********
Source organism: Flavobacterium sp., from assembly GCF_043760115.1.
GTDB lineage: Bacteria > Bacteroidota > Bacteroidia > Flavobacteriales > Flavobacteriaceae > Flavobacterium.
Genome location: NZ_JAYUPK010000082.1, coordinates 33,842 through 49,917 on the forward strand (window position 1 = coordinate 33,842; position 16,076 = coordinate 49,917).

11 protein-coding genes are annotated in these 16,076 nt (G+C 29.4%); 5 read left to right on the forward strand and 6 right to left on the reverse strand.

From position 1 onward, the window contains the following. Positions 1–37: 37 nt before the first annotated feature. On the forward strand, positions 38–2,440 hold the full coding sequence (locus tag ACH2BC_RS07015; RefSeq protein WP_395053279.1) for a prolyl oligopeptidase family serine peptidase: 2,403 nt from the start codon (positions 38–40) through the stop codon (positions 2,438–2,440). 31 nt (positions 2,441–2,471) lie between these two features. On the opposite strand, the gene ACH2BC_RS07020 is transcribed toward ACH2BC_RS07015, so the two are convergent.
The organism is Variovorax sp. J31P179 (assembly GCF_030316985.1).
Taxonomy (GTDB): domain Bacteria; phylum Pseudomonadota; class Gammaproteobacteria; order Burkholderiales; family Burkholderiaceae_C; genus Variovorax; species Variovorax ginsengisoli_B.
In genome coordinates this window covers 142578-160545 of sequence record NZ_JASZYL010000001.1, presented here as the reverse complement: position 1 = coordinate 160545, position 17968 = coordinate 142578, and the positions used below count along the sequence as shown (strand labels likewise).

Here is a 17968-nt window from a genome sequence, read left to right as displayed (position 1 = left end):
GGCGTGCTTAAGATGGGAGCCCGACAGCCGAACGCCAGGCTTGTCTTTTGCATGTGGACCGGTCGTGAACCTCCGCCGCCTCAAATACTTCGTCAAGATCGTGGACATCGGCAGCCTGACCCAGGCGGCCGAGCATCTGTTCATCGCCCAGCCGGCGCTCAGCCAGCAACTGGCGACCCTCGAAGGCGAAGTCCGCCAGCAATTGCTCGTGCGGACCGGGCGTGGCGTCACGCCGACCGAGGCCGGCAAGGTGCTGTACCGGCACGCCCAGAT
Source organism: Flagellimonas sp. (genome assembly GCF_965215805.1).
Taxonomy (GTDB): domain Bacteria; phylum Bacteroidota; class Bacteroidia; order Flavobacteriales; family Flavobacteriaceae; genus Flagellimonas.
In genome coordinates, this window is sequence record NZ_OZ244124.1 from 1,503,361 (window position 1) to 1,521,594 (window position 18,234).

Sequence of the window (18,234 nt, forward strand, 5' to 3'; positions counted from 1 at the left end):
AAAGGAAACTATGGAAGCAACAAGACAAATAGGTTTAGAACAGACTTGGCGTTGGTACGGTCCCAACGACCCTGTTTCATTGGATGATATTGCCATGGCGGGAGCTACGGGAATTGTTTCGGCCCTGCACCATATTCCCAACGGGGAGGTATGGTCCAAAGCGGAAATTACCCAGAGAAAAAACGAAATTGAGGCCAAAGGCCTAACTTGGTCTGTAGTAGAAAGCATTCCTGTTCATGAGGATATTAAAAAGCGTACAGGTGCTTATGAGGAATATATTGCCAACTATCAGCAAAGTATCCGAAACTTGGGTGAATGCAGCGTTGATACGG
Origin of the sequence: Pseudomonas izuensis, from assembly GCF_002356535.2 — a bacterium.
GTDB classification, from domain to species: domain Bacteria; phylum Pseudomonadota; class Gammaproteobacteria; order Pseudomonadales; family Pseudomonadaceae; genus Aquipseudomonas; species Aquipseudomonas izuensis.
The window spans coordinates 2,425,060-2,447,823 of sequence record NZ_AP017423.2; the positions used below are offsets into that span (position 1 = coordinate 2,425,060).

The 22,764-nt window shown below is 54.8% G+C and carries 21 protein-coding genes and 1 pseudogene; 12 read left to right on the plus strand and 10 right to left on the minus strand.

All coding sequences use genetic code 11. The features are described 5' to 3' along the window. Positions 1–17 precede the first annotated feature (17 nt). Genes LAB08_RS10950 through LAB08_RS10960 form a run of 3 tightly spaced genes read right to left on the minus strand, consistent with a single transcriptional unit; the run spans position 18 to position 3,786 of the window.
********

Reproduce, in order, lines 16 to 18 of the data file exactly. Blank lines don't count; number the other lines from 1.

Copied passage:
Origin of the sequence: Pseudomonas izuensis, from assembly GCF_002356535.2 — a bacterium.
GTDB classification, from domain to species: domain Bacteria; phylum Pseudomonadota; class Gammaproteobacteria; order Pseudomonadales; family Pseudomonadaceae; genus Aquipseudomonas; species Aquipseudomonas izuensis.
The window spans coordinates 2,425,060-2,447,823 of sequence record NZ_AP017423.2; the positions used below are offsets into that span (position 1 = coordinate 2,425,060).